Tuesday, June 19, 2012

Solubilizers: Caprylyl/capryl glucoside

I wrote a bit about this solubilizer caprylyl/capryl glucoside in this post on glucoside surfactants, but let's learn more about it now!

Caprylyl/capryl glucoside (aka octyl/decyl glucoside or C8-10 alkyl polyglucoside) is an Ecocert non-ionic solubilizer with a pH of 5.5 to 6 that can be used as a solubilizer and a very gentle surfactant. It comes to us as a 60% active ingredient product, and the suggested usage is 1% to 10%. It can be used in our surfactant based products to increase viscosity and boost foaming, which is always a bonus, and it can also be used as a very gentle surfactant in things like make-up removers. It may be compatible with liquid soaps, but I haven't had a chance to experiment with that. (If you have, let me know!)

"Decyl glucoside is produced by the reaction of glucose from corn starch with the fatty alcohol decanol which is derived from coconut(s)." (From Wikipedia) Both Voyageur and The Herbarie note that it is of vegetable origin, but there isn't a specific origin noted. It is considered to be biodegradable and created from a renewable resource. As I mentioned, it's also Ecocert. And as I've seen it called natural all over the web, I think it's safe to call it that.

If you want to use it as a solubilizer to add oil based products to a water based system, there isn't a hard and fast rule about how much you'll need. I generally start with equal parts of the oily ingredient to the solubilizer. So start with 1% fragrance oil to 1% caprylyl/capryl glucoside and see if that gives the results you want. If it doesn't, go to 2:1 solubilizer to oil and continue on until you reach 10:1 (although if you need that much, you might want to consider another solubilizer!)

As an aside, this is something I found on Clorox's website about this ingredient: "Caprylyl/capryl glucoside (also known as octyl/decyl glucoside or C8-10 alkyl polyglucoside) is a mild surfactant used in household and commercial cleaning products. It is known for its foam boosting ability, lack of streaking, easy rinsing, and is ideal for glass cleaners." And this from this website about decyl glucoside: "APGs are very suitable for hard surface cleaners, such as bathroom cleaners and glass cleaners because of their excellent hydration, little water spot and little residue.Because of its strong tolerance to strong alkali, APG is very important in preparing high alkaline industrial cleaners."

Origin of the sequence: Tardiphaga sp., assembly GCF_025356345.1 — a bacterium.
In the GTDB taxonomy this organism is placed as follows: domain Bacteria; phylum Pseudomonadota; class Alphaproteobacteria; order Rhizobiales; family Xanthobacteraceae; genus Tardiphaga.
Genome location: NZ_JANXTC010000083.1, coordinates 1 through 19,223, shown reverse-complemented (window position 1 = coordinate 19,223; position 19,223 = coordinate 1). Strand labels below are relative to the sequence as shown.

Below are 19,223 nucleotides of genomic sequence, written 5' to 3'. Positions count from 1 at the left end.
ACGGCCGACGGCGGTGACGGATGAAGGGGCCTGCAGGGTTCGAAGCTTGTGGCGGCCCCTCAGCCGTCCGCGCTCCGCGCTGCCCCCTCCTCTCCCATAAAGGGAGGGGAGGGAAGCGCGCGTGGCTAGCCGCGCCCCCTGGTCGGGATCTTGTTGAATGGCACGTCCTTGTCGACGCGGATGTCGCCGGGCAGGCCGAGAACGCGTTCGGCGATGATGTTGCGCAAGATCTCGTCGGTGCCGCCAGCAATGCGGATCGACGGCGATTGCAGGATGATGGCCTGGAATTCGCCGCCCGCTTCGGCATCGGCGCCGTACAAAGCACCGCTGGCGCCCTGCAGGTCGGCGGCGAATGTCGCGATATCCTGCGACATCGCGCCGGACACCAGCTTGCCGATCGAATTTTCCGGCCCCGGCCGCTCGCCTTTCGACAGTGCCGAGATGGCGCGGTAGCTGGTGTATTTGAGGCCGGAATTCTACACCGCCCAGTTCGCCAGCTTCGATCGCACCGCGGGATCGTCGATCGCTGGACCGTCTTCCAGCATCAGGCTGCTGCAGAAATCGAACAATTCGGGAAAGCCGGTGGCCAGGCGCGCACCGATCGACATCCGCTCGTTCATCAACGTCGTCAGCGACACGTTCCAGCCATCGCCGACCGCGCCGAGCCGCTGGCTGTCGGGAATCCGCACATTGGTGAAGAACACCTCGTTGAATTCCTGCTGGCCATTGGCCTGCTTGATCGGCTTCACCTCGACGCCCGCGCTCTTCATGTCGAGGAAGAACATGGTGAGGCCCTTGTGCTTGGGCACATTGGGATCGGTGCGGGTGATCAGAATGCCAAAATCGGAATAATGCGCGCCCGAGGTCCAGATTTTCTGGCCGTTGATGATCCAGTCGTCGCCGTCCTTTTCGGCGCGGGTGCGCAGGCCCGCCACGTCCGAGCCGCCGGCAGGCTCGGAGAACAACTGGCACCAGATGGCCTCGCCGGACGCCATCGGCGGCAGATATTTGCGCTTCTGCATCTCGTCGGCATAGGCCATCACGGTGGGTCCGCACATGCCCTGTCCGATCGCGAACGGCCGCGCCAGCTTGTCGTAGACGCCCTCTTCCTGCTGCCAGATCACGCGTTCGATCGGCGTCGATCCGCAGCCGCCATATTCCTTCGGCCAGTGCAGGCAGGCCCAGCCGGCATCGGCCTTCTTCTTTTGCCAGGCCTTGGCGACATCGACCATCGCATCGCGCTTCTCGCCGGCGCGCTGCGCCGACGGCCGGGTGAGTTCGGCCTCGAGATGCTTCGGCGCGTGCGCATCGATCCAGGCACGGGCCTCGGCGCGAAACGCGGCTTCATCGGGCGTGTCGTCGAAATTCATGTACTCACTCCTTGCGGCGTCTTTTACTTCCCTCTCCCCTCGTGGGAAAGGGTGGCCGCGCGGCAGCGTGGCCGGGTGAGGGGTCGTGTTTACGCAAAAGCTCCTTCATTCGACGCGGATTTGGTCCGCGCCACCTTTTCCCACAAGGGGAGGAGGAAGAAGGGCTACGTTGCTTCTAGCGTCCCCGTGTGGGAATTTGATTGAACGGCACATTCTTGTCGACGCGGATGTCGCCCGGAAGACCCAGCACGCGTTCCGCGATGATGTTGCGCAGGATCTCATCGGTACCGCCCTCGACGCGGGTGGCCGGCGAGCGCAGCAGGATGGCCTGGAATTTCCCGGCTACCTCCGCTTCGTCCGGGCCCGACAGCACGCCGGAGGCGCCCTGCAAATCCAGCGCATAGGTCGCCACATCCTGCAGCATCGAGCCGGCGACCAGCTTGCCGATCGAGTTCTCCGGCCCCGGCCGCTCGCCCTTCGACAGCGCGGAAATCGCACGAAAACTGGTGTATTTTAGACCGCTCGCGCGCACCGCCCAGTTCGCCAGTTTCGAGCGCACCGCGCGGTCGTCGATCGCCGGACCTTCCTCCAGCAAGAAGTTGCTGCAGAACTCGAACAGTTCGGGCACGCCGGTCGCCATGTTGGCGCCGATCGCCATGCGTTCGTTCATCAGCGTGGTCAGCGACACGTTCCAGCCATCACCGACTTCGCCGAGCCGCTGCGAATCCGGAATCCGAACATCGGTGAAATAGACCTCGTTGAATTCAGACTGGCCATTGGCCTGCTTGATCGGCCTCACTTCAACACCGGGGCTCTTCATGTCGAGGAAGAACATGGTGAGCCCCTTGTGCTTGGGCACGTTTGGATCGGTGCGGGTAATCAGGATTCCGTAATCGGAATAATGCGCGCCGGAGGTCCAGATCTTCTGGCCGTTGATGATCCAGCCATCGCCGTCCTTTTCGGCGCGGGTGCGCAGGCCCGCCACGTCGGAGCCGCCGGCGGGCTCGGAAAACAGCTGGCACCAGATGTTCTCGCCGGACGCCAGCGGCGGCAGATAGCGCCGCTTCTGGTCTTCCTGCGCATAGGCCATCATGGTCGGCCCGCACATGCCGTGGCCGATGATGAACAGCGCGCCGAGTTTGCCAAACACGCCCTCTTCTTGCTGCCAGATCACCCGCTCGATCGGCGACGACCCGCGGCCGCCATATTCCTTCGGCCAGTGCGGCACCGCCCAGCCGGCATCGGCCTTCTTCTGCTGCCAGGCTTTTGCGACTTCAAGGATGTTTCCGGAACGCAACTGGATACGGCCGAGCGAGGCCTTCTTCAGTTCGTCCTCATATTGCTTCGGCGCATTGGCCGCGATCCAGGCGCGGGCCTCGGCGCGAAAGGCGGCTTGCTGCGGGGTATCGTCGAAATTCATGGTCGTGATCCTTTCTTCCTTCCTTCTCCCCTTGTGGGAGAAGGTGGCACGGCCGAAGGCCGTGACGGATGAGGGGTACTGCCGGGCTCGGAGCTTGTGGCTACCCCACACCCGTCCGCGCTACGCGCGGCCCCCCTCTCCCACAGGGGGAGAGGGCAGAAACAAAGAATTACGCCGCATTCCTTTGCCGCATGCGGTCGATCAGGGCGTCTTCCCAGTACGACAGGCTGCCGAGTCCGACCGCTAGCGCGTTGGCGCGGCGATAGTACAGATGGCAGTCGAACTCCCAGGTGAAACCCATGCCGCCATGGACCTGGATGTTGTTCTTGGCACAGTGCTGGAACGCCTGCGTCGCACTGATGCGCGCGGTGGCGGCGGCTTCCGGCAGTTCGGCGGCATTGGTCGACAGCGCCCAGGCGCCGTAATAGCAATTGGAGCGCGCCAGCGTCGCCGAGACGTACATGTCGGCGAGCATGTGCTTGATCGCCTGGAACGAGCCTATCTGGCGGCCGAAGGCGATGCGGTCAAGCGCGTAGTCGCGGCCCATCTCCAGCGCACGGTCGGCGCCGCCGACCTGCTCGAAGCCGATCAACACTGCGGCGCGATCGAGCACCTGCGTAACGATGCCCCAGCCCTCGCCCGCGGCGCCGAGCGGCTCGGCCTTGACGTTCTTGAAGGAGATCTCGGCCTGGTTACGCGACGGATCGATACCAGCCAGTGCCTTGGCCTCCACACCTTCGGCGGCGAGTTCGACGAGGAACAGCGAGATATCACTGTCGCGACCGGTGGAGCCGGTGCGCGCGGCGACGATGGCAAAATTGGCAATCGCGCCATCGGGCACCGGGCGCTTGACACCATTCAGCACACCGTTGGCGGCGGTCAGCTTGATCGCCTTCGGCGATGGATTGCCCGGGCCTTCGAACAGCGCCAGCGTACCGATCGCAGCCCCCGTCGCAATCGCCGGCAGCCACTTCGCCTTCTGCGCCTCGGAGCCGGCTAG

I regularly see people condemning ingredients like SLS or propylene glycol because they are used in commercial cleansers...It isn't looking good for caprylyl/capryl glucoside if that's how you determine what ingredients you'll use. Having said that, I'm trying this in a glass cleaner for my car! I'll step off my soapbox now...

Join me tomorrow for more fun formulating with caprylyl/capryl glucoside!

20 comments:

Anonymous said...

I made a glass cleaner about 3 - 4 weeks ago with the the caprylyl/capryl glucoside (from The Herbarie), a little coco glucoside (New Direction Aromatics), vinegar, and five fold essential oil. It is great but think I'll drop the coco glucoside next time based on the information you mentioned. The cleaner is great but could maybe be improved with using only the caprylyl/capryl glucoside.

Kathy said...

Susan - would Caprylyl/capryl glucoside mixed with an essential or fragrance oil keep the surfactant mixture clear? Would it act as a solubilizing agent for the EO or FO to prevent clouding of the surfactant?

Susan Barclay-Nichols said...

Hi Anonymous. Thanks for the suggestion. I'm going to play later today with a cleaning product, and I'll post it when I'm happy with it!

Hi Kathy. Can you wait a few days for your answer? The short answer is that the clarity seems to be based on the fragrance/essential oil choice, not the solubilizer. I could be wrong, but this is the way things seem to be working in my workshop!

Melanie said...

Interesting! I have been searching for an alternate supplier of PEG 40 Hydrogenated Castor Oil (EmulClear) since Snowdrift closed. (Haven't been able to find anyone who sells it in less than 20kg quantities, LOL!)

The EmulClear made excellent clear sprays that didn't separate afterwards like ones made with polysorbate can, but I am going to get some caprylyl/capryl glucoside with my next Voyageur order and play around with it as a possible substitute.

Even with the EmulClear, some essential or fragrance oils needed a slightly higher level of solubilizer to produce a nice clear spray, so I really agree with you on the need to experiment!

Aljonor said...

Fyi. Makingcoosmetics.com now sells peg 40 hydrogeenated castor oil

Susan Barclay-Nichols said...

So does Voyageur Soap & Candle!

cuindalight said...